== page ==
Hundreds of workers from start-ups in Southeast Asia have been fired in the last few months, proving that the fast-growing industry is not immune to the global economic slowdown.
As borrowing costs rise and the economy faces uncertainty, “it would be odd not to see companies laying off,” said James Tan, managing partner of venture capital firm Quest Ventures. “Any start-up that does not do so will face a board that [questions] their underlying assumptions and ability to manage through a crisis.”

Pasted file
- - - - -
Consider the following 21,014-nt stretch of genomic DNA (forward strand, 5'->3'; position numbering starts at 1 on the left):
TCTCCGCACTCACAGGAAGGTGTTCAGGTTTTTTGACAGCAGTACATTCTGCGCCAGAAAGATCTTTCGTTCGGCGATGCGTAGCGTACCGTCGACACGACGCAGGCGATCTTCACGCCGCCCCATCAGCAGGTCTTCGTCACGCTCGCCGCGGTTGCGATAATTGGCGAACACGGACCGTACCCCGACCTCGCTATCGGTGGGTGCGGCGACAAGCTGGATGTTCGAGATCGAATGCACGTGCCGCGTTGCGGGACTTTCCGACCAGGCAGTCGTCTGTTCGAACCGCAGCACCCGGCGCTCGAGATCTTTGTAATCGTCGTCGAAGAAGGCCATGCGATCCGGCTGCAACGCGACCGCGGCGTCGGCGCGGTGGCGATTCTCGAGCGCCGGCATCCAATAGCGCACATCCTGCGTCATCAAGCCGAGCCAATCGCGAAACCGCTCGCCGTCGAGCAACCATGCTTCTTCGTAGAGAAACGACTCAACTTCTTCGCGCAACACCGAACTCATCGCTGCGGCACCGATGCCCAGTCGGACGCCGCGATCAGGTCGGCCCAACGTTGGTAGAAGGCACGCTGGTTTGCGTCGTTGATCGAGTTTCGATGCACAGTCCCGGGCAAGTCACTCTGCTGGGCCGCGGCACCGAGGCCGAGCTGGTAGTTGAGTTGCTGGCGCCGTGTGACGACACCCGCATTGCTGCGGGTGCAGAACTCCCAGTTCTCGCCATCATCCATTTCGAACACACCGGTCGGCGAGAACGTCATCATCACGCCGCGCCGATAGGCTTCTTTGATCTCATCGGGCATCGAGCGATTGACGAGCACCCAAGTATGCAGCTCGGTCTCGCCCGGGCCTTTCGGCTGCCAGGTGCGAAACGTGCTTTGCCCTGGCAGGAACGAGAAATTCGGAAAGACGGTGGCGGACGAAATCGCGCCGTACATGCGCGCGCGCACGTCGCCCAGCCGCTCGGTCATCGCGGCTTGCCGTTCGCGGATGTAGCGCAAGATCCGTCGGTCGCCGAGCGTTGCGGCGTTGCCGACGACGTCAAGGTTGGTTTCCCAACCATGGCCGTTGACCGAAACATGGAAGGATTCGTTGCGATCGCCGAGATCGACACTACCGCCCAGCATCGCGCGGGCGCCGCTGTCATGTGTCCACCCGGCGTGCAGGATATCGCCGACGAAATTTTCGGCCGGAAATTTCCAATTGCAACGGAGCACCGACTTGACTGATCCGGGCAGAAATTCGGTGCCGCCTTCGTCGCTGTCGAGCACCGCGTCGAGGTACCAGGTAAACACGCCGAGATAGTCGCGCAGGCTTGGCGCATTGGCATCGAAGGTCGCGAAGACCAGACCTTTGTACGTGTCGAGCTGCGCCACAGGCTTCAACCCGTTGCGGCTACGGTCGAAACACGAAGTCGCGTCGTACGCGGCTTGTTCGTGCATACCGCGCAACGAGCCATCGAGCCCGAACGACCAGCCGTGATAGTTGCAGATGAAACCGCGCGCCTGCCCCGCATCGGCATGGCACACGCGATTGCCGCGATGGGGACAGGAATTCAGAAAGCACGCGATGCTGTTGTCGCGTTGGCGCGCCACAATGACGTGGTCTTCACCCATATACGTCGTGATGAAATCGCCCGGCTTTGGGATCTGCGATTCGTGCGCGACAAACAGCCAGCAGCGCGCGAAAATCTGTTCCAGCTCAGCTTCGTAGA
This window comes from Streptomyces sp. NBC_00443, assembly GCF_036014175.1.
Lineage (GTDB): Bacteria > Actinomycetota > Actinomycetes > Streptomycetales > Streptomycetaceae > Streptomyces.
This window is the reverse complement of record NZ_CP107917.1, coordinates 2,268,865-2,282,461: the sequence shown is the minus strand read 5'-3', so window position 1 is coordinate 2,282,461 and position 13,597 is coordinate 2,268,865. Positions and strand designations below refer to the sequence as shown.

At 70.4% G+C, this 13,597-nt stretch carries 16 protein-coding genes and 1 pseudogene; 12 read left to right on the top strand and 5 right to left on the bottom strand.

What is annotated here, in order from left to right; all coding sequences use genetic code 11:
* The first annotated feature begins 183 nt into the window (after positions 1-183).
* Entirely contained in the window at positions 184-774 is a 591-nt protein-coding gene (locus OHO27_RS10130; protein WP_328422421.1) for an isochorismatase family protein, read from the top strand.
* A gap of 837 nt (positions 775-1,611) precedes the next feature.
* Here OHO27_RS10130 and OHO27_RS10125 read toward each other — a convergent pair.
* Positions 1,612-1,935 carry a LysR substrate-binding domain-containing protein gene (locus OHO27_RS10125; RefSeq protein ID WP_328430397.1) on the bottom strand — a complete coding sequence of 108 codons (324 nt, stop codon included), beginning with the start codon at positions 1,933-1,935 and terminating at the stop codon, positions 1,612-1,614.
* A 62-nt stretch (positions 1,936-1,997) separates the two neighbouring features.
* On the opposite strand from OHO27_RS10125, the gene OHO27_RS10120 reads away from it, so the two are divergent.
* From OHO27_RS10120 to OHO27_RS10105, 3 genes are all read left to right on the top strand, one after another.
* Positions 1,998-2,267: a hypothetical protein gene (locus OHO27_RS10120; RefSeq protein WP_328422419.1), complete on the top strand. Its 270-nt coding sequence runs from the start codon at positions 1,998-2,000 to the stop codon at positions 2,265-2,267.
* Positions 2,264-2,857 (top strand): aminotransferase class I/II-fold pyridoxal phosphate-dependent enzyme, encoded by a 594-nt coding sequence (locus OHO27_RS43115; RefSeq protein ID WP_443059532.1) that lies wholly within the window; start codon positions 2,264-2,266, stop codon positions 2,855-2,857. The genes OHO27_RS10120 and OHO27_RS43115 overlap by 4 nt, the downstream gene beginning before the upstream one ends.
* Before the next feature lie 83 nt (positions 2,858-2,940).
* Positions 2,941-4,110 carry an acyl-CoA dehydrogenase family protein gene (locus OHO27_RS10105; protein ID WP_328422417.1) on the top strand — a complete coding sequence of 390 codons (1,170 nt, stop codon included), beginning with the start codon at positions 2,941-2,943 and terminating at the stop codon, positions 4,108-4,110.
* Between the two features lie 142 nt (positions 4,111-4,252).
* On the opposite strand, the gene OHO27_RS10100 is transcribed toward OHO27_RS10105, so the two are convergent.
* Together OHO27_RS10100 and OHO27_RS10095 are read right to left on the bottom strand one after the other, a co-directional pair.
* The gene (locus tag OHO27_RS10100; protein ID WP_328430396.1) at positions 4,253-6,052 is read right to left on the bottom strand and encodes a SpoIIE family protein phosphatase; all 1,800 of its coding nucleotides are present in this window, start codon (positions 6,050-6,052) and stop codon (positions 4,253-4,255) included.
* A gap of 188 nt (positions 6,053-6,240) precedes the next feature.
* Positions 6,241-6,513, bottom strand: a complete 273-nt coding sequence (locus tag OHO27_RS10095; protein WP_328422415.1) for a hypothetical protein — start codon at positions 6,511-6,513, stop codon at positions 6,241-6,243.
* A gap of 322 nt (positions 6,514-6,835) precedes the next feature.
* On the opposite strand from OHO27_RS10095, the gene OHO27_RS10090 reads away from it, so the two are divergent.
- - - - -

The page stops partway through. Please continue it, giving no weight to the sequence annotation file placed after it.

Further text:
Startups will need to prolong the cash runway by 18 to 36 months compared to the usual 12 to 18 months before they try to raise funds again, Tan said.
As valuations have fallen from last year’s high, companies will want to avoid raising money with the possibility of being valued lower than their last fundraising round. They would rather try to cut costs, and ride out this downturn before fundraising again, he added.